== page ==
1> Make sure your iPad is running the most up-to-date version of iOS software. The main reason this is important is because newer software will include the most recent version of energy saving technology.
When it comes to keyboards that are compatible to use with my iPad–I have always had a soft spot for the Apple Wireless Keyboard. It’s a great combination of a full size keybaord that’s not too large, but still feels sturdy and comfortable to type on. One drawback, though, is that with the Apple Wireless Keyboard, you have no practical solution to use it with your iPad when a flat working surface is unavailable . If you want to work on your iPad in a car or any other circumstance where your lap is the closest you are going to get to a table, I have found that your best options are keyboard cases that provide all-in-one solutions.
While there is absoulutely nothing wrong with this use case, I wanted more options, and I wanted at least one of them to include the Apple Wireless Keyboard. When I discovered the Nimblstand I was intrigued by the possibility of finally being able to type on my lap without compromises. The Nimblstand is very lightweight (less than 0.5 lbs) becasue it is made out of recycled materials–so carryong it around isn’t a burden.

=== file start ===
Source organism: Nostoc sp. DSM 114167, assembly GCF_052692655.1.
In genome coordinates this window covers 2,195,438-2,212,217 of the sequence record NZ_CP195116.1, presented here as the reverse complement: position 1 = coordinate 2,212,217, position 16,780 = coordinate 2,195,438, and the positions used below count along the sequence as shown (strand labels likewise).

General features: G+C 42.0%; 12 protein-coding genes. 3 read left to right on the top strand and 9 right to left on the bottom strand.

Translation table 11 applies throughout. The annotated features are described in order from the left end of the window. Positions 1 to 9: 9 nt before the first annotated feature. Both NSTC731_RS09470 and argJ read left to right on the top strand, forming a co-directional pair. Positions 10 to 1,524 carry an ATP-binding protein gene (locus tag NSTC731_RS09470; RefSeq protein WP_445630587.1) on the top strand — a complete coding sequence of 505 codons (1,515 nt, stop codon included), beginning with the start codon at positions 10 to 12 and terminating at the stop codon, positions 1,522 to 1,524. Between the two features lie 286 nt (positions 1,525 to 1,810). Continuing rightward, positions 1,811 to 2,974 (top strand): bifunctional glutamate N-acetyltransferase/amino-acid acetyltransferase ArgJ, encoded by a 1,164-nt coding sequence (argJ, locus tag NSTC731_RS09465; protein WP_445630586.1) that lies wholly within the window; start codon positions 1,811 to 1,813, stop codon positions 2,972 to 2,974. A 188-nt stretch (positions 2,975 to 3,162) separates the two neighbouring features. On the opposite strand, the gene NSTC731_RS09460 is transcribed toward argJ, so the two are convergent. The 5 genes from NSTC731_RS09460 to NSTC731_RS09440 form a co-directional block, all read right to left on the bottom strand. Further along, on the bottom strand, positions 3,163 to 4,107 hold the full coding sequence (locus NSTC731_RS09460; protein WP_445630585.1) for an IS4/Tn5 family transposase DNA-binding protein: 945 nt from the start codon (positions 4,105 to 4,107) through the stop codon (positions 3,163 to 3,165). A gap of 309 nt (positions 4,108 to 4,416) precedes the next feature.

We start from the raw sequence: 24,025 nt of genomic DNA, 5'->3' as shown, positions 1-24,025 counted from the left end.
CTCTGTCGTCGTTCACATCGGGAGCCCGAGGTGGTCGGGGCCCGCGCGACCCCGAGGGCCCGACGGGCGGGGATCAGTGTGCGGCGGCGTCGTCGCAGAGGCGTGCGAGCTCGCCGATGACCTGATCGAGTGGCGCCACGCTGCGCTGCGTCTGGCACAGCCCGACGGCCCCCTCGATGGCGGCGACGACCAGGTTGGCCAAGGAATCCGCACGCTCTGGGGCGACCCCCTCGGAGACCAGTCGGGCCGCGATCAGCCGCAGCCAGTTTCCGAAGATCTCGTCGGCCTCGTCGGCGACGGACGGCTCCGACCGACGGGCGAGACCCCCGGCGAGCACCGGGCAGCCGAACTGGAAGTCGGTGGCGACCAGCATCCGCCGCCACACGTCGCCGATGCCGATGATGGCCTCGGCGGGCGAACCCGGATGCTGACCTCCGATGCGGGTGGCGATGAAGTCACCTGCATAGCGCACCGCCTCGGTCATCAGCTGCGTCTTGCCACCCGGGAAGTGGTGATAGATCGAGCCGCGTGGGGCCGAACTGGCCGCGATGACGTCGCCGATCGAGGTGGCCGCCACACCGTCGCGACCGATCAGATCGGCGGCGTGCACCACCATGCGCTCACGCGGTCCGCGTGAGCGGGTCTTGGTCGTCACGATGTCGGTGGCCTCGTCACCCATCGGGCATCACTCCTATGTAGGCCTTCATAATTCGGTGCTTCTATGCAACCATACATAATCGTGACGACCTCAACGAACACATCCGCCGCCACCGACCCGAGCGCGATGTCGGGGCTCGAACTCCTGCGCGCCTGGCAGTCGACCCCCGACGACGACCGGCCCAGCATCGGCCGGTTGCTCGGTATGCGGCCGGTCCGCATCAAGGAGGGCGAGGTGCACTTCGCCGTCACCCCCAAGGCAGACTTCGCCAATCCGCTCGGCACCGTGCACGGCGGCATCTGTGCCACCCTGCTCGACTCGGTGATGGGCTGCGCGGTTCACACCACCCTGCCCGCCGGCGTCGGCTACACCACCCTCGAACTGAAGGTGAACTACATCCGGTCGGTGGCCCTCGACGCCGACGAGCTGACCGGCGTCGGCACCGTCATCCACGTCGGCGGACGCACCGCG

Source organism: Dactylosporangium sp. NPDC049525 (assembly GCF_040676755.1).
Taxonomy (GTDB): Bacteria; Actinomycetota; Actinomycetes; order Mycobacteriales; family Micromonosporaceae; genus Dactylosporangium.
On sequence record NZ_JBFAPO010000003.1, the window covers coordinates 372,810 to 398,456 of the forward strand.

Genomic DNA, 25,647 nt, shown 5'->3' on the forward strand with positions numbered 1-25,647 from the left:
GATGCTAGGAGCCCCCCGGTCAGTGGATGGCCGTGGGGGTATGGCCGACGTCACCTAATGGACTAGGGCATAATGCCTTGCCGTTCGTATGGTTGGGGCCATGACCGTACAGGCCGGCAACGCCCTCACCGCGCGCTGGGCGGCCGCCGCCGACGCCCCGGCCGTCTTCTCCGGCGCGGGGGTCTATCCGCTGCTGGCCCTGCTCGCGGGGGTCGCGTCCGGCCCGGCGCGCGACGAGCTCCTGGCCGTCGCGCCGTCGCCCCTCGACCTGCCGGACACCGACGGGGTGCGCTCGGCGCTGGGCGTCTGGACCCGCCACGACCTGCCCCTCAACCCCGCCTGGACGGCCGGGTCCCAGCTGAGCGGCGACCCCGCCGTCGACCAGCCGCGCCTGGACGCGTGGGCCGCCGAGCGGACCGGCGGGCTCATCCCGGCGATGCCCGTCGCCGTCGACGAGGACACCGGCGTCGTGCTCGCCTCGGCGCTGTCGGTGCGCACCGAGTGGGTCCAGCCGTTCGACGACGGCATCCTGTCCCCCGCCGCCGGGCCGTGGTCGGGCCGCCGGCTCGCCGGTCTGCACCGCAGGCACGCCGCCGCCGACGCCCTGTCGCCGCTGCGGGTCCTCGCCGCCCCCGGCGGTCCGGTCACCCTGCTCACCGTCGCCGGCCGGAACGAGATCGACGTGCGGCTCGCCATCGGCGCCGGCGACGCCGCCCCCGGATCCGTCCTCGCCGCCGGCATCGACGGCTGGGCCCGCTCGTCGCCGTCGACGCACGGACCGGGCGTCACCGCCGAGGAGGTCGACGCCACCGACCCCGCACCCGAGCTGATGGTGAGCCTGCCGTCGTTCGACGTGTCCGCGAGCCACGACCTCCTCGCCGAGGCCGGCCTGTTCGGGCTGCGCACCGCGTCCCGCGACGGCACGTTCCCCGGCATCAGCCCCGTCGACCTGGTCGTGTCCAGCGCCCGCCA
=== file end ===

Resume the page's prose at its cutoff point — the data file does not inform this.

Cyber security is an ever increasing challenge that we face on a daily basis with growing concern. Not a week goes by that when we don’t hear about a new hack, or virus, or commercial security breach that exposes are most important personal data. Data that criminals use to steal from us for there own selfish gains. We might never ever truly be completely safe and secure. However, there are steps that we can take to, at the very least, make our own data harder to obtain.